These added insights allow the QR code creator access to where and with what device the code was scanned. Along with adding in campaign information and resetting scans, all the results collected can be downloaded as comma-separated values or a CSV report.
What can you do with a QR code?
Nowadays, QR codes are still used to track products and product information through a supply chain, but they are also used for so much more. You’ve likely used a QR code to view a menu, link a social profile or add friends to an account, board a flight, download an app, send and receive payments, access Wi-Fi, and authenticate your login details. The possibilities with QR codes are truly endless.
Denso Wave has also made some significant improvements to the code’s design. Now QR codes can come with brand protection, anti-forgery measures, and traceability, all features meant to improve the QR code experience as they become increasingly more common across industries.
What makes up a QR code
Visually, a QR code looks like a twisted crossword puzzle, but its design is crucial to its function. Here are some of its most important elements.
- Position detection markers: The prominent squares located in three corners of each code offer easier recognition and assist with reading the QR code at high speed.
- Alignment markers: These help straighten out codes placed on curved surfaces. It’s smaller than a position detection marker but will become larger the more information a QR code holds.
- Timing pattern: The black and white alternating modules configure the data grid and help the scanner calculate how large the data matrix is.
- Version information: This determines which of the 40 different QR code versions is being used, with the most common versions being 1 to 7.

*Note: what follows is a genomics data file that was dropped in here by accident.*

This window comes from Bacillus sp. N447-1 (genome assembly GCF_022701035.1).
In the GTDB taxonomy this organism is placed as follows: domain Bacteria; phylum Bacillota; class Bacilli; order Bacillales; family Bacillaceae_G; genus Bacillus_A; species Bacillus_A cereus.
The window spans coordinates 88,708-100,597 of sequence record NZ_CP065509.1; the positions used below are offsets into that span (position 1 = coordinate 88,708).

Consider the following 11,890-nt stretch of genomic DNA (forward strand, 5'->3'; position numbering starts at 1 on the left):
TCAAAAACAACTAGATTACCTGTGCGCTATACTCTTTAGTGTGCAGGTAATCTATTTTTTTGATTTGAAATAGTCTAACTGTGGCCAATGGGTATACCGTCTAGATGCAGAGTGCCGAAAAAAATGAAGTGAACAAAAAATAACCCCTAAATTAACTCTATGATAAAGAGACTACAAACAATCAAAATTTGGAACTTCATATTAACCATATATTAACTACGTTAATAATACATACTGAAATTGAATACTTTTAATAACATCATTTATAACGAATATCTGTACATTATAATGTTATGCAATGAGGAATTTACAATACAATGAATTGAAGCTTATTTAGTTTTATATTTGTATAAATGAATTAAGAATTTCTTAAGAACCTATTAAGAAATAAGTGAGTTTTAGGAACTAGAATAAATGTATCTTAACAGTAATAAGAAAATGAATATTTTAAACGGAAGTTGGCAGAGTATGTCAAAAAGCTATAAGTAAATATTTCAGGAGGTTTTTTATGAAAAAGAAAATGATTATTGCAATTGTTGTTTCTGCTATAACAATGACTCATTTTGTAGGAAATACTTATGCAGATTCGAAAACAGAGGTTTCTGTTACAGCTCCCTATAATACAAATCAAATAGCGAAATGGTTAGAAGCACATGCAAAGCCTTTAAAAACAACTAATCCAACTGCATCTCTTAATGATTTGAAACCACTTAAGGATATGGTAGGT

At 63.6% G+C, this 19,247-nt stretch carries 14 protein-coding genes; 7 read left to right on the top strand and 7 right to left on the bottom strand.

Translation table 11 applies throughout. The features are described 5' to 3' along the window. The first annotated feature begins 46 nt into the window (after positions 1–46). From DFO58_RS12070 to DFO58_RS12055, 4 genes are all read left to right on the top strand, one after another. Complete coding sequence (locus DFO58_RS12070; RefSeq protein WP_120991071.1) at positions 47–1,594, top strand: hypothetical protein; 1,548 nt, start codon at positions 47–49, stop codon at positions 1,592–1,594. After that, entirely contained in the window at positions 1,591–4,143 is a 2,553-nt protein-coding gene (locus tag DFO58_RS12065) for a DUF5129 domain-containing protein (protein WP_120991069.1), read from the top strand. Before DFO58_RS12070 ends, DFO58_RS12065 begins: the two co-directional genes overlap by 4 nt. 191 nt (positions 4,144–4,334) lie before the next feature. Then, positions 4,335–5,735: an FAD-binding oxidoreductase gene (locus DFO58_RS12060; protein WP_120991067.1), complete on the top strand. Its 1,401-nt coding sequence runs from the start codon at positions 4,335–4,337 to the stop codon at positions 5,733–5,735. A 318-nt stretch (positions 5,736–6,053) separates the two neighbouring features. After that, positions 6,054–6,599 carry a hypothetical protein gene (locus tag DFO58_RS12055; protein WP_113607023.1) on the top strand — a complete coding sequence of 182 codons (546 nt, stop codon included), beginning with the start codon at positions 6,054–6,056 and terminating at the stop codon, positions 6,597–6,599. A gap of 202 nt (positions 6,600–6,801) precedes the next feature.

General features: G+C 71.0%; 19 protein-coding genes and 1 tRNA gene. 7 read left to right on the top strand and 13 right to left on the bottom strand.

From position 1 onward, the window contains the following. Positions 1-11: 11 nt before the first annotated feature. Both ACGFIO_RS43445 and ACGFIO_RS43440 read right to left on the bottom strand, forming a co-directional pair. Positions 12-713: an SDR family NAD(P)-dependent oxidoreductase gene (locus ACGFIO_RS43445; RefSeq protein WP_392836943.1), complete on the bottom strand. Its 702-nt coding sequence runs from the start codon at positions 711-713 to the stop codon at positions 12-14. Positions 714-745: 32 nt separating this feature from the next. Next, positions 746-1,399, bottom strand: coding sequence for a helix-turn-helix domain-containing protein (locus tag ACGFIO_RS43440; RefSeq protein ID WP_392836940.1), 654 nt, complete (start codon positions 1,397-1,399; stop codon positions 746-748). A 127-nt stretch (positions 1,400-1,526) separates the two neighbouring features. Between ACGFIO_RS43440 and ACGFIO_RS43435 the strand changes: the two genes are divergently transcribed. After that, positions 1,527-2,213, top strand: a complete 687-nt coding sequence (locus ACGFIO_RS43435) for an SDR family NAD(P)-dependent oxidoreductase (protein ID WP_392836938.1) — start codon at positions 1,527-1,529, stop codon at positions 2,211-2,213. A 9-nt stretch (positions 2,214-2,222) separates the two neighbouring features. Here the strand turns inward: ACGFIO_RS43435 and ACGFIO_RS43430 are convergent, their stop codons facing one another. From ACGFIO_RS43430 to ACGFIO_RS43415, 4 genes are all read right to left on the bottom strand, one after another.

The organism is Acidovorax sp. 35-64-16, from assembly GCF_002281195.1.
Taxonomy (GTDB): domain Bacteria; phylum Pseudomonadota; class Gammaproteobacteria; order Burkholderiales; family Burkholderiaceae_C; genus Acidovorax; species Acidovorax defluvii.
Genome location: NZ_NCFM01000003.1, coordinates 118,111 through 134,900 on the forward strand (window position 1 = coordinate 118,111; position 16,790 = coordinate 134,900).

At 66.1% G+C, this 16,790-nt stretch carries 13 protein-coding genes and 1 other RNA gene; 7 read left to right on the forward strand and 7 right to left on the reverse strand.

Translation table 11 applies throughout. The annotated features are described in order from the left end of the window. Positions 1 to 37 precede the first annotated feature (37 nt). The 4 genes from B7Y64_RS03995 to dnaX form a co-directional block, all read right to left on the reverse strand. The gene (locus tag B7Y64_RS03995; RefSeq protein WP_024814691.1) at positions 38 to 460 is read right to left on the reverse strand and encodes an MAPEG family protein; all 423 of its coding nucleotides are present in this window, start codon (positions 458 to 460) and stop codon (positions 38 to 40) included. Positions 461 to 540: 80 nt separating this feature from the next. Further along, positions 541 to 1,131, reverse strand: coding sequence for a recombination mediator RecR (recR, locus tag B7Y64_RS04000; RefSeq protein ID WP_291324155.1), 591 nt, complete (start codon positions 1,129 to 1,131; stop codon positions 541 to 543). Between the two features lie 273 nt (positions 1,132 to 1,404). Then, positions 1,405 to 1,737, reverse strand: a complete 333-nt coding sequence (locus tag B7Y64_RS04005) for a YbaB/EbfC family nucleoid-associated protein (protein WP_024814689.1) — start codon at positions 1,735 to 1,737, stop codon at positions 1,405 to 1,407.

- Format information: This pattern holds information about the data mask pattern and error tolerance of the code, making it easier to scan.
- Data and error correction keys: The error correction function shares a structural space where all the data in a QR code is contained. This correction block’s mechanism is essential to allowing up to 30% of a code being read if damaged.
- Quiet Zone: This white space can be seen as the border of a QR code to help improve comprehension for scanning and provide structure. It determines what is and isn’t part of the code.
How to scan a QR code
Most smartphones are equipped with a QR reader or scanner, but if yours doesn’t seem to have one, you can download it from your phone’s app store.
To scan a QR code with your iPhone, open your camera app and, if your device has it, enter your device’s QR Code mode. Then you line up your camera to the code so all four corners are in view. Your phone should automatically take a snapshot and a visible link to the code’s data should appear on the screen.
The process is similar for those who want to scan a QR code with an Android 8 and later. Press and hold the home button and wait for the option to select the “Lens.” Once open, point your camera at the QR code and proceed to tap the magnifying glass icon at the bottom of the screen to scan the code.